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  • Oral presentation
  • Open Access

Impact of six multimodal country-wide campaigns to promote hand hygiene in Belgian hospitals

  • 1,
  • 1,
  • 1,
  • 2 and
Antimicrobial Resistance and Infection Control20154 (Suppl 1) :O45

https://doi.org/10.1186/2047-2994-4-S1-O45

  • Published:

Keywords

  • Healthcare Worker
  • Hand Hygiene
  • Compliance Rate
  • Data Collection Period
  • Hand Hygiene Compliance

Introduction

Six campaigns sponsored by the Belgian federal government were organized to promote hand hygiene(HH) in Belgian hospitals between 2005 and 2015. The campaigns combined educational sessions for healthcare workers (HCWs), promotion of alcohol-based hand rubs, patient awareness and audits with performance feedback. Each campaign consisted of a pre-campaign data collection period, an awareness period with training and a post-campaign data collection period.

Objectives

The campaigns aimed at raising awareness on good HH practices and promoting the use of alcohol based hand rubs [1].

Methods

Using a standardised observation roster, trained infection control teams measured adherence to HH guidelines by direct observation. HH opportunities were counted and the actual episodes of HH were scored as no HH, HH with water and soap, or HH with alcohol-based hand rub. Compliance was stratified by indication and by type of healthcare worker. Compliance was computed as a percentage of the number of episodes divided by the number of opportunities. Each campaign had a specific message geared towards improving compliance, with the message of this year’s campaign being "Hand hygiene, together with the patient".

Results

Participation rates were excellent for all years, with at least 79% of all hospitals participating voluntarily. National compliance rates increased from 49.6% in 2005 to 69.1% in 2015 before intervention, and from 68.6% in 2005 to 75.8% in 2013 after intervention. After intervention results of 2015 are awaited. Generally nurses performed better than physicians and compliance rates increased for all indications but was always much higher after patient and body fluid contact than before patient contact. Compliance rates increased according to the campaign message for instance physicians compliance increased from 37.6% in 2005 to 53% in 2011 when the campaign message was “Doctors don’t forget, it works and you have a role model”.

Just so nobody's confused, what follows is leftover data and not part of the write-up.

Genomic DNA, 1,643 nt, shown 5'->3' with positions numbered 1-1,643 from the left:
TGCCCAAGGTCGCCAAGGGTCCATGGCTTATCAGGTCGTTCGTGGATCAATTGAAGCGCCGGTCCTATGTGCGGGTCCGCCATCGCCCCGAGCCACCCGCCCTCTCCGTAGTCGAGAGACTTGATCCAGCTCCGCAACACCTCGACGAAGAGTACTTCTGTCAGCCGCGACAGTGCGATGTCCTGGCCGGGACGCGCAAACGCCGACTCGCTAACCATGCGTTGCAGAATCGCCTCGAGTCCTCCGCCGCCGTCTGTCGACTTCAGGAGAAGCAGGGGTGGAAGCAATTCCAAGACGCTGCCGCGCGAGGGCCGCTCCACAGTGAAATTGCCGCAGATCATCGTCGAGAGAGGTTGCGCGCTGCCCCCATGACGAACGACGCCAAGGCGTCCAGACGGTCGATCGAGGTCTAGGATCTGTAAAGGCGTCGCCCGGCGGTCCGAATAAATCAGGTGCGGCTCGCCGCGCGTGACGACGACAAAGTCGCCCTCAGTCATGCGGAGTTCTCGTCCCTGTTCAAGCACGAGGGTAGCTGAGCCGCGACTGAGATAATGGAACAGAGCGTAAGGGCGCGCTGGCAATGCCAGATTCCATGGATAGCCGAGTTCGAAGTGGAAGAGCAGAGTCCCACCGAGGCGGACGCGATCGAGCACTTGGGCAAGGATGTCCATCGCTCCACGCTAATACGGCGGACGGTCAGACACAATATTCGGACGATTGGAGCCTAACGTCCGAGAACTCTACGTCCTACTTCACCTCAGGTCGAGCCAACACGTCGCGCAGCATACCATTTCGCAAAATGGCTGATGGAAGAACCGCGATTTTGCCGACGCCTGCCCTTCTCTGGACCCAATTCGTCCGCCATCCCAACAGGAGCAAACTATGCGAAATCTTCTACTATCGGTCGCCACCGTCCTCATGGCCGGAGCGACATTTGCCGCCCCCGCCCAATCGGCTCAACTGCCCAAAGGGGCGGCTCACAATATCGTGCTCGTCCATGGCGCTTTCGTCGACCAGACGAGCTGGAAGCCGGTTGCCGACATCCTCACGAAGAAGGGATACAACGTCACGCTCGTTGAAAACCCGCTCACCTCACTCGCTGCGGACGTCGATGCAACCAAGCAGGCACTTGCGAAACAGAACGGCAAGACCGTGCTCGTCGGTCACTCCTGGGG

Conclusion

There was a high participation rate in all campaigns. Comparing the effect of all campaigns over time yielded an increase in HH compliance at short and long term when campaigns are repeated regularly, with campaign messages impacting the outcome.

Disclosure of interest

None declared.

Authors’ Affiliations

(1)
Healthcare Associated Infections and Antimicrobial Resistance, Scientific Institute of Public Health Brussels, Brussels, Belgium
(2)
Department of Microbiology and Infection control, University Hospital Saint Luc UCL, Brussels, Belgium

References

Copyright

© Fonguh et al; licensee BioMed Central Ltd. 2015

This article is published under license to BioMed Central Ltd. This is an Open Access article distributed under the terms of the Creative Commons Attribution License (http://creativecommons.org/licenses/by/4.0), which permits unrestricted use, distribution, and reproduction in any medium, provided the original work is properly cited. The Creative Commons Public Domain Dedication waiver (http://creativecommons.org/publicdomain/zero/1.0/) applies to the data made available in this article, unless otherwise stated.

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